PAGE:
Review by ROMKratos
Hardly a nightmare, more-so a confusing dream.
Catherine was a title I set myself on obtaining as soon as I heard about it's localization. As an ATLUS fan, I rationalized that, A: the title was a deviation from the norm, something most games fail to do in the current market, and B: a way to support ATLUS. I sat down and tackled this game over the course of three days, and was able to enjoy the title.
Story You play as Vincent Brooks, a thirty-two year old man who's been in a relatively long relationship with his current girlfriend, Katherine McBride. The game starts off with the two discussing issues of a committal nature, and parting. Later that night, after expressing his concerns with his friends at their favorite bar, (the) Stray Sheep, Vincent accidentally meets Catherine (with a C), a young, flirtatious girl who is, by all means, Katherine's opposite. After returning home and going to sleep, Vincent begins to have strange nightmares.
The narrative itself is interesting and delves into topics of a serious nature, like marriage and living life. Outcomes in the story are based on Vincent's actions, represented by a meter that displays Chaos and Law (respectively). Vincent's reaction to a certain situation or response to a patron dictates in what direction the meter moves, along with responding to Catherine and Katherine's texts in the bar. There are eight different endings to the game, but the affect the meter has on the story isn't seen until the very end of the game, which leaves certain scenarios baffling. For example, you could be wooing Catherine, but this won't change anything in the story until the end, which makes some of Vincent's reactions odd or unnecessary, even.
The gameplay itself consists of two parts, Conquering Vincent's nightmares, and chilling at the bar. Vincent's nightmare sequences are a series of block puzzles in which Vincent must "scale" multiple towers each night, accompanied by a boss on the final stage of each night. While these puzzles require fast assessment of any given situation and a fast pace, it can be a bit much, at times. The game does a good job of teaching you "techniques" for climbing the tower and assisting you in any way possible, but there are certain sections that can be rather aggravating without direct guidance. The ingenuity of the puzzles makes the rather one-dimensional gameplay completely bearable, and the satisfaction of said puzzles is astounding after spending a good amount of time on them, but could leave those who aren't truly into puzzle games rather bored.
The remaining time of the game is spent in the bar, where Vincent can text Catherine and Katherine, talk to fellow patrons, have a few drinks, and play an arcade game (with the same concept as the meat of the game, only tougher). I almost felt as if the game could have been completely comprised of these sequences, and I would have been left happy. Sadly, only a small amount of time is spent in the bar, and the activities to participate in are limited. I frequently dreaded leaving the bar, and found myself yearning to have more to do there in order to compensate for the amount of time put into the nightmares.
The game's OST is good, and compliments the games tone. These tracks aren't outstanding. However, tracks in the nightmare stages, modern interpretations of classical and romantic compositions, leave truly memorable tracks lining the majority of the game.The voice acting cast is reputable and performs well. However, sometimes, dialogue seemed forced to fit situations due to the dubbing, and near the end, I found myself questioning what the original intent of the lines was in Japanese. My only true complaint is that, at times, I felt as if the music was always tense, and never relaxing, disallowing me from enjoying certain cutscenes or time at the bar. Lastly, earning achievements allows you to unlock songs to play on the Jukebox at the Stray Sheep, consisting of titles from ATLUS' repertoire of games.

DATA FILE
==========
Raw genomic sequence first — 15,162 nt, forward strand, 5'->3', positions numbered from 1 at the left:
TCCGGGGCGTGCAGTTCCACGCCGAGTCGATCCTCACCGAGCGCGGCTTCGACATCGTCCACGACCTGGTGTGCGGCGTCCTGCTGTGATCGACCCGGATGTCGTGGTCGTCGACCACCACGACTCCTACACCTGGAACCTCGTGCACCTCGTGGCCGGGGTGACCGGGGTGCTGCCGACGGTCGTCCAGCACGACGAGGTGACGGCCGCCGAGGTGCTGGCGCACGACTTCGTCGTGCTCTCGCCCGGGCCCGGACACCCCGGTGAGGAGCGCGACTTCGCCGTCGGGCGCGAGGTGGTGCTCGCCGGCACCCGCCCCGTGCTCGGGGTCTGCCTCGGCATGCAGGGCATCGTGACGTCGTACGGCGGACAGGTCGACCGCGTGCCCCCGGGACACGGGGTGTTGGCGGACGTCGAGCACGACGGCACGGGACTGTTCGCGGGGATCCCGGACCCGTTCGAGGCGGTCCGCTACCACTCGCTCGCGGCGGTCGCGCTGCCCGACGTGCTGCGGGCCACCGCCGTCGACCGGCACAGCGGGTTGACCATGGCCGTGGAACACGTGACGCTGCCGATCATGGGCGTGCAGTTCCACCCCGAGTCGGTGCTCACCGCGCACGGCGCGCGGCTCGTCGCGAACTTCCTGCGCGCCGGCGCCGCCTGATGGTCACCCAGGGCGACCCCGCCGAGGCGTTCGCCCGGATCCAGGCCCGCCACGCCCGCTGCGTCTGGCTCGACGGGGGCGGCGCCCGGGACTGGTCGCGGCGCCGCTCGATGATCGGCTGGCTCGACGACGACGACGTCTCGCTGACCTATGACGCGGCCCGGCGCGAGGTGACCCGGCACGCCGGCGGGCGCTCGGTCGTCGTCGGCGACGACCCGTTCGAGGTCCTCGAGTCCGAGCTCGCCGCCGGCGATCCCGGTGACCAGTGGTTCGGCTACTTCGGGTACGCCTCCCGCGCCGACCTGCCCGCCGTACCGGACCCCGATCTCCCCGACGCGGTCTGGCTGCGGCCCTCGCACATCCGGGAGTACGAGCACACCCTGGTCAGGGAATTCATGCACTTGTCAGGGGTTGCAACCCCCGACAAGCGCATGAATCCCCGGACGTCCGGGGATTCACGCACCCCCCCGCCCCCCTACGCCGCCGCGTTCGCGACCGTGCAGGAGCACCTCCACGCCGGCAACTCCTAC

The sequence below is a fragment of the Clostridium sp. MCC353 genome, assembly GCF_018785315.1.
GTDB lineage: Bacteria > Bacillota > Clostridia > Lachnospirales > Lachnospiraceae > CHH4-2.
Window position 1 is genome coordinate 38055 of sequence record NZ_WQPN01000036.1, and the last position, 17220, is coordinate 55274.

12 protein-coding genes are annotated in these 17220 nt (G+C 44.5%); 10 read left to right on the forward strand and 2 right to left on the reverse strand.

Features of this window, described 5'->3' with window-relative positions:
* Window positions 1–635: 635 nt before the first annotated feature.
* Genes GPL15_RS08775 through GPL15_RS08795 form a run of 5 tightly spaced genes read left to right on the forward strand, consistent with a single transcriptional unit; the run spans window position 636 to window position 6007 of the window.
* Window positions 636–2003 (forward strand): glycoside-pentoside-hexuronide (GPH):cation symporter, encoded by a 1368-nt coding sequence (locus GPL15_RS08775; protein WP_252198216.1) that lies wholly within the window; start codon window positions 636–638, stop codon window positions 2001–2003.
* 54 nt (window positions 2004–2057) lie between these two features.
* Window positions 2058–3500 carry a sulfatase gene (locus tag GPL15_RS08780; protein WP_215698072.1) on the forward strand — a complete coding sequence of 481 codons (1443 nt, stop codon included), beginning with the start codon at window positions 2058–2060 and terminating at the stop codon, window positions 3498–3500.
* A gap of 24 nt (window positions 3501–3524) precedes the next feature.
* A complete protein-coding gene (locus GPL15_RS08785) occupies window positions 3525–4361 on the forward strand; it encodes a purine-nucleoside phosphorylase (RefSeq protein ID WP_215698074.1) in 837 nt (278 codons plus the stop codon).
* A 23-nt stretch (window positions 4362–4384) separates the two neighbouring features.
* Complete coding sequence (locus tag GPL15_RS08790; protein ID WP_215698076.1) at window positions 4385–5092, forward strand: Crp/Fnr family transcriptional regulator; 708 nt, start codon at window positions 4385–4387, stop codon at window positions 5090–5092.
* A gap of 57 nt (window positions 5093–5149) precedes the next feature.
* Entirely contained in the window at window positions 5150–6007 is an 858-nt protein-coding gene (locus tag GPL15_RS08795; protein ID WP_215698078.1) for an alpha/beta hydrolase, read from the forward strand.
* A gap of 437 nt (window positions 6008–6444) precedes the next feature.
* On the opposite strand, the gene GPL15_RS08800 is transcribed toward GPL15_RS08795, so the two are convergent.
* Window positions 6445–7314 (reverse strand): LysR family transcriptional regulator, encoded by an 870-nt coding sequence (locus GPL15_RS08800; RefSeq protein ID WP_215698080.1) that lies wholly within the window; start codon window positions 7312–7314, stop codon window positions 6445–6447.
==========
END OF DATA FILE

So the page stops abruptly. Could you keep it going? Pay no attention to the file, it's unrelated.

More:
The artistic style in Catherine is wonderful, the in-game cutscenes are beautifully done. The game is lined with Anime cutscenes, which are great also, but seem to almost impede the wonderful style ATLUS set up at the wrong times. I frequently found myself wanting to watch scenes in the opposite medium. No "big" graphical issues.
Nothing truly leaves you wanting to replay the game, other than perfecting stages to get gold awards, or getting all of Catherine's eight different endings. A lack of collectibles diminishes replay value even more, and makes going back to earn all of the achievements seem like a chore. Accomplishing certain tasks in the main game opens up extra modes, but these modes are even more difficult, or seem unrewarding to play through.
+ Deep narrative with a unique and gripping story.
+ Block gameplay is fun and inventive.
+ Gorgeous graphics and an immaculate soundtrack.
- Story, even though has a "morality compass" that tracks Vincent's decisions, seems useless at times, and doesn't adjust the story enough.
- Tough difficulty that may force some gamers to shy away.
- Low replay value.
Catherine is a title that crosses a lot of boundaries, but fails to compensate for some of its other setbacks that could have been avoided. The game itself is fun at the core, but I couldn't overlook some issues while I played through. I recommend the game to puzzle fans and ATLUS fans, but I think of it as more of a niche title.
Rating: 3.5 - Good
Product Release: Catherine (US, 07/26/11)
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